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Newton, Joseph Fort  

(July 21, 1876-Jan. 24, 1950). Outstanding preacher and broad church leader. He was born in Decatur, Texas. Newton was ordained to the Baptist ministry on Apr. 20, 1895. He then became the pastor of a small Baptist church in Rose Hill, Texas. In the fall of 1895 he entered the Southern Baptist Theological Seminary in Louisville, Kentucky. He left it in 1897 to become the Pastor of First Baptist Church, Paris, Texas where he served until 1898. Newton left Texas and the Baptists, and went to St. Louis, Missouri, where he was associate minister of the non-sectarian People's Church, 1900-1903. In 1903 he went to Dixon, Illinois, and founded the People's Church, where he served as Pastor until 1908. From 1908 until 1916, Newton was Pastor of the Liberal Christian Church (Universalist), Cedar Rapids, Iowa. Many of his sermons were published and their circulation in England brought him the invitation to be the Minister of the City Temple in London, the "Cathedral of British Nonconformity." He was there from 1916 until 1919. From 1919 until 1925, he was Minister of the Church of the Divine Paternity (Universalist), New York City. Newton was ordained deacon in the Episcopal Church on Jan. 16, 1926, and priest on Oct. 28, 1926. He served the Memorial Church of St. Paul, Overbrook, Pennsylvania, 1925-1930, and from 1930 until 1935, he was co-rector of St. James' Church, Philadelphia. Newton was Special Preacher to the Associated Churches of Philadelphia, 1935-1938, and rector of the Church of St. Luke and the Epiphany, Philadelphia, 1938-1950. In 1939 a poll of 25,000 clergy named him one of the five most prominent ordained ministers in the United States. Newton was a widely published author, an associate editor of The Christian Century, a popular preacher, and a leader of the Masonic Order. He died in Philadelphia.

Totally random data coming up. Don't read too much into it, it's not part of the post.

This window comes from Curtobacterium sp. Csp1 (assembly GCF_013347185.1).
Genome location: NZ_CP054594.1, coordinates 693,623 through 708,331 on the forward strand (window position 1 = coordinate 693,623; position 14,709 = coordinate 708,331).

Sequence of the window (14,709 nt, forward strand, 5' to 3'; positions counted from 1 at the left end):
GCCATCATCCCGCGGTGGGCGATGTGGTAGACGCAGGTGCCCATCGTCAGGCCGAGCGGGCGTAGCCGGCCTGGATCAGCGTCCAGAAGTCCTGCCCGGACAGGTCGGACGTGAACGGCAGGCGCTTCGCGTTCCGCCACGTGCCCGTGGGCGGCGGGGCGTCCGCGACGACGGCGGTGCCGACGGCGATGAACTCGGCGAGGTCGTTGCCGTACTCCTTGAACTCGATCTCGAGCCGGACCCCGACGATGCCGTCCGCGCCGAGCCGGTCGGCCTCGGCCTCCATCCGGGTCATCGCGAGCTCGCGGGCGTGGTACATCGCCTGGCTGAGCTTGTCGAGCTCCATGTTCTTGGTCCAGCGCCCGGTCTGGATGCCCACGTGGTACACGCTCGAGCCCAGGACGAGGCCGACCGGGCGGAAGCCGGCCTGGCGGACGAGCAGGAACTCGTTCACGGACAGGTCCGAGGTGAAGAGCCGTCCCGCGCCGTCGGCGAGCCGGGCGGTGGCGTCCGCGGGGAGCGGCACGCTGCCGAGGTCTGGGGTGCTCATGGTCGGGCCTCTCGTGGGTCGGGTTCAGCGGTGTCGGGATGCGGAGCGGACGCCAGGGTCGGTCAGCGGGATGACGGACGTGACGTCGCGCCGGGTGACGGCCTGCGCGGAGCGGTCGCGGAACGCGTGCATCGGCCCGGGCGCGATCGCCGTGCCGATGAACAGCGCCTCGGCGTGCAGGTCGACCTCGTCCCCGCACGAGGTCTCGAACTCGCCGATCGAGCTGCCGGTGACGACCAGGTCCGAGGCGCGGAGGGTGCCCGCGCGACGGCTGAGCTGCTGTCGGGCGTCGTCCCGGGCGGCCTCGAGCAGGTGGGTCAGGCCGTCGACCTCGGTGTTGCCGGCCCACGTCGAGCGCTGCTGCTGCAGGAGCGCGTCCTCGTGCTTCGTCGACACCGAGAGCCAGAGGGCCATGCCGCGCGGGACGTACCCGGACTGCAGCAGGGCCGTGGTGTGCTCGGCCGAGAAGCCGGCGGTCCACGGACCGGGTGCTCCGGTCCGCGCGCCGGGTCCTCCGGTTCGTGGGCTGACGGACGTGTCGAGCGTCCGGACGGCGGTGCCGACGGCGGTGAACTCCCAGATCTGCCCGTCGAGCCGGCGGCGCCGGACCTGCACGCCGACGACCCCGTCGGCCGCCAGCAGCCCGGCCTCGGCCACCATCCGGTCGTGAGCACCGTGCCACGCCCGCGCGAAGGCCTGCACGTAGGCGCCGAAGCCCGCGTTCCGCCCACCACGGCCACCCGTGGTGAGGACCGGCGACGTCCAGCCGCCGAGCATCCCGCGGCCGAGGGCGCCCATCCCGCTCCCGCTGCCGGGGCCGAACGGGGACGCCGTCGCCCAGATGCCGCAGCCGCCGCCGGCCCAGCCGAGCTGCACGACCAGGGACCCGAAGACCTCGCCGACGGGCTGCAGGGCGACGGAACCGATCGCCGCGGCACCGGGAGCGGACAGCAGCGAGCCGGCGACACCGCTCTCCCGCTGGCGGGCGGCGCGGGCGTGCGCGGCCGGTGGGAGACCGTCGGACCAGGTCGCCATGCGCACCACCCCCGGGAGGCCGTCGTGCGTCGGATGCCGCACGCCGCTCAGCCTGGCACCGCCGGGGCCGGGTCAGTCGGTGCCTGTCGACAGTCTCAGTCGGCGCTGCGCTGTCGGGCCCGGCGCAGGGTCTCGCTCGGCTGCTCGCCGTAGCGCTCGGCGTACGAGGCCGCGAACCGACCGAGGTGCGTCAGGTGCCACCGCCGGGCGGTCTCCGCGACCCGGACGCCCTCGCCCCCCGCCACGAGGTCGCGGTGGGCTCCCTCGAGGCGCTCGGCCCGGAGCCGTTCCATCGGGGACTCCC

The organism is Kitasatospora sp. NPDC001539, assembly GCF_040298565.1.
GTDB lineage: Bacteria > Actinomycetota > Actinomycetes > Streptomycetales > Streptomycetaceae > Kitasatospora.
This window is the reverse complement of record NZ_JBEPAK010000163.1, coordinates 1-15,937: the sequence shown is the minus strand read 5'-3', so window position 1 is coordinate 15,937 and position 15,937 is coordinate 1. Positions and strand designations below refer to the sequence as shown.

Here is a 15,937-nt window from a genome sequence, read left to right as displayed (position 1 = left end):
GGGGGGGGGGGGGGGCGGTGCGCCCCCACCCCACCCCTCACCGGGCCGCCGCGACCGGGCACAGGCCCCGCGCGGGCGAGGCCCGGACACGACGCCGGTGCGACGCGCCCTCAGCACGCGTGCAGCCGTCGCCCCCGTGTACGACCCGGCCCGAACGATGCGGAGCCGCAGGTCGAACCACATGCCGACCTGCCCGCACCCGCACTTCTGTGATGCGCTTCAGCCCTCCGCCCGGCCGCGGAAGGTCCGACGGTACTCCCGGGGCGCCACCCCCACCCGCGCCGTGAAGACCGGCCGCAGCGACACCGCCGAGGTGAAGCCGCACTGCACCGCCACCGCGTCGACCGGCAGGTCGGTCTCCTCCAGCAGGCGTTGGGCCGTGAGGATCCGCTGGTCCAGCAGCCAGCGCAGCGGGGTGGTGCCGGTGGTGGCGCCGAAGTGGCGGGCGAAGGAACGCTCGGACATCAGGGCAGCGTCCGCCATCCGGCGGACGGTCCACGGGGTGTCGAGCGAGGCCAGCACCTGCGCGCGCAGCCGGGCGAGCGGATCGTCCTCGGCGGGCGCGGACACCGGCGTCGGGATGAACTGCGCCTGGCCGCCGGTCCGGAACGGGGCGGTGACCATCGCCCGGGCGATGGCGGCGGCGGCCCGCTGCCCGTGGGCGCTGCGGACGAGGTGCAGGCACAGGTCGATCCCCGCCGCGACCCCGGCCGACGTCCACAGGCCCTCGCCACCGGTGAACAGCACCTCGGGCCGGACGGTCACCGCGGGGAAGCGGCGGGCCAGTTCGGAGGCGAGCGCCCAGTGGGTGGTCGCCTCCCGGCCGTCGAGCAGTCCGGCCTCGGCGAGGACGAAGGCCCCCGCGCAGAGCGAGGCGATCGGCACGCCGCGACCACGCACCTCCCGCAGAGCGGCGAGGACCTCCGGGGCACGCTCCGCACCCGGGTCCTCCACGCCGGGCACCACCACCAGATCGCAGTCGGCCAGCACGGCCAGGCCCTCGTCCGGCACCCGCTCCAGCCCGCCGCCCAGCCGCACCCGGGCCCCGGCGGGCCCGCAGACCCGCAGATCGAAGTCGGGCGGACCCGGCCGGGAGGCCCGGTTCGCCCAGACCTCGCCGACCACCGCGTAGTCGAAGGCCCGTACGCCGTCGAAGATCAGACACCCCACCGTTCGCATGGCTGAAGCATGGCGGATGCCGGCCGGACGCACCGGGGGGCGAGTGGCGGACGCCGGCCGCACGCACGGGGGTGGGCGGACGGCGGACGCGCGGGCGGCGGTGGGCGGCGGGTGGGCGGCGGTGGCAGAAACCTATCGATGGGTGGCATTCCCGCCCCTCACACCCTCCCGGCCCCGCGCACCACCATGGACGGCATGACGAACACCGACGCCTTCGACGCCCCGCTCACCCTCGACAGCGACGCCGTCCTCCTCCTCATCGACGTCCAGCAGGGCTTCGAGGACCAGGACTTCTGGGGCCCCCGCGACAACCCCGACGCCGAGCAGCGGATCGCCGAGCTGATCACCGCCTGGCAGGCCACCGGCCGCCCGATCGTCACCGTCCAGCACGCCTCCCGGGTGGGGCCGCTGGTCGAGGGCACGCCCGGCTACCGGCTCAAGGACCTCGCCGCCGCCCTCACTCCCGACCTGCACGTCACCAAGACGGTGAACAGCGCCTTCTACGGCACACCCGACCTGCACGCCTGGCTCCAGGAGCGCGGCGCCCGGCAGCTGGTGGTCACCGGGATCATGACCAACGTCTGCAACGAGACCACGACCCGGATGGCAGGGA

Glossary definitions provided courtesy of Church Publishing Incorporated, New York, NY,(All Rights reserved) from "An Episcopal Dictionary of the Church, A User Friendly Reference for Episcopalians," Don S. Armentrout and Robert Boak Slocum, editors.
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